Nowadays, the Daurian hedgehog seems to be moving closer to cities and populations.
This is thought to be for two main reasons: the abundance of food, and less threat from agriculture. Although the Daurian still has dangers to be aware of, hopefully this will give us an opportunity to learn more about them.
Habitat of the Daurian hedgehog
The Daurian hedgehog has been shown to be quite choosy with its habitat selection.
As well as enjoying the use of rocky coverage, they’ve been shown to seek out apricot trees. It’s thought this behavior occurs due to the higher levels of insects in this area.
Level terrain and the presence of shrubs is also thought to be a key choice when the Daurian hedgehog is seeking out a habitat. The Daurian hedgehog is thought to have a large ranging habitat. This allows them to cover lots of areas when hunting for food, and looking for a place to sleep.
Like other species of hedgehog, the Daurian burrows underground to create a nest. They may have several small burrows in an area, for different purposes, and quick hiding.
These are easy to dig, thanks to the soft grounds and grasses of the area they live in, but the Daurian hedgehog also utilizes burrows they come across.
When under attack, or even just finding a place to sleep, the Daurian hedgehog will happily use another hedgehog’s burrow, or even that of another mammal.
What does the Daurian hedgehog eat?
The Daurian hedgehog has a fairly simple diet, and mostly enjoys eating insects. Their diet primarily consists of insects and beetles, which they find thanks to their sensitive noses and good hearing.
However, they aren’t very fussy eaters. Daurian hedgehogs have been shown to enjoy eating birds, rodents, and reptiles. They also eat carrion, including dead insects.
Unfortunately, this was part of the cause for their decline in numbers. The insects would be killed by pesticides, which unsuspecting hedgehogs would then digest.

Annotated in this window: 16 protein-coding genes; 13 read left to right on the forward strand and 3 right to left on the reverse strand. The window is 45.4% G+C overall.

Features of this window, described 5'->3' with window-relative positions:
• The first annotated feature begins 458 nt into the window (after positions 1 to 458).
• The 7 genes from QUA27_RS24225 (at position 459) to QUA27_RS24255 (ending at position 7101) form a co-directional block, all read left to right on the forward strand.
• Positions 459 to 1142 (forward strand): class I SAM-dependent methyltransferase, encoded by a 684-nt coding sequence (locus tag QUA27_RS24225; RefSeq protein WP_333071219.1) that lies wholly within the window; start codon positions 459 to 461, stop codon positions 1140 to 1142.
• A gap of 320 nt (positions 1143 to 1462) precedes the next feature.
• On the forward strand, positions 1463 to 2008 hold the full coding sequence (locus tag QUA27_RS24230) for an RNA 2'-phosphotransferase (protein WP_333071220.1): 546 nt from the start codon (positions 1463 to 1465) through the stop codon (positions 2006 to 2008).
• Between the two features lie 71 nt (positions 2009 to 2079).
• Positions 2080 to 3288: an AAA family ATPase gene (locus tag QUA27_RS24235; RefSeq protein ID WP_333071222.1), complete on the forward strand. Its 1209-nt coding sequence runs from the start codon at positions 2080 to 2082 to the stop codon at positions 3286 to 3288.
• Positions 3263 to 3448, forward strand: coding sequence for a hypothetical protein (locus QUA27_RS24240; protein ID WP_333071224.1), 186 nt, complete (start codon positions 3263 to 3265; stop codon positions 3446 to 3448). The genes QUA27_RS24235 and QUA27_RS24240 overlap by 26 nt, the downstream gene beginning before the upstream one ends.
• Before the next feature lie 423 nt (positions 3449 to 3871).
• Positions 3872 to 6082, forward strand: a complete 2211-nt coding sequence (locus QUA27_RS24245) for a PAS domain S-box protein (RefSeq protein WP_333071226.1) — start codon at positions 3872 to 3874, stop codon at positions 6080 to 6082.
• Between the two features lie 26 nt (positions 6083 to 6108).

As nocturnal creatures, they prefer to do most of their hunting at night. When they’re done, they may simply find the nearest free den, and settle down for the day.
Daurian hedgehogs are willing to go far to get a meal. With a hunting territory of over 1.2 miles, they travel further than similar types of hedgehogs. This is particularly impressive when you remember just how small their legs are.
For a Daurian hedgehog to travel that far, it requires a lot of exercise.
They aren’t territorial of their huge hunting range. A Daurian hedgehog is happy to share hunting grounds with other hedgehogs, even if they are sharing a food source.
Life of the Daurian hedgehog
Daurian hedgehogs are solitary creatures, who spend most of their days and nights by themselves.
Small and nocturnal, they’ve managed to stay fairly elusive. However, interest in them is growing, and studies are slowly being conducted to find out whatever we can.
Even if the Daurian hedgehog spends most of its life alone, they will occasionally come together to mate.
Once they’ve emerged from their hibernation and the days start to warm, the hedgehogs will begin to look for someone suitable.
This generally occurs around June/July. After breeding has been successful, the hedgehogs will part ways once again. The male isn’t involved past impregnation.
Not much is known about the gestation period, including how long it lasts for. Eventually, the female will give birth to a litter of roughly 3 to 7 baby hedgehogs, otherwise known as hoglets.
These creatures are very vulnerable due to their tiny size. The mother will wean them for two months, teaching them basic survival skills. After this period, the hoglets will begin to hunt for food themselves, and eventually separate from the mother.
Winters can be harsh in Transbaikal Mongolia, so it’s no surprise that the Daurian hedgehog chooses to hibernate. Before this happens, they’ll begin to eat more, so they can survive the long, cold months.
Burrows for hibernation tend to be deeper than the day burrows. Again, not much is known about the Daurian hedgehog’s specific hibernation choices. They start the process at the start of winter, and generally won’t emerge until the following April.
Why do we know so little about the Daurian hedgehog?
There are a few different reasons why there are so many gaps in our knowledge of Daurian hedgehogs, although people are working hard to fill them.
It’s much easier to study an animal when there’s an abundance of them, and there’s just not that many Daurian hedgehogs. The population suffered massive setbacks in the 1960s, and it’s never fully recovered.
While this makes it all the more important to learn about them, it also makes it harder.
Preferring open grass and shrub lands, as well as the rocky plains of Mongolia, Daurian hedgehogs don’t spend much time around settled human beings. Because of this, there’s less general observation.
It’s easier to learn about a species like the European hedgehog, as it can be seen commonly.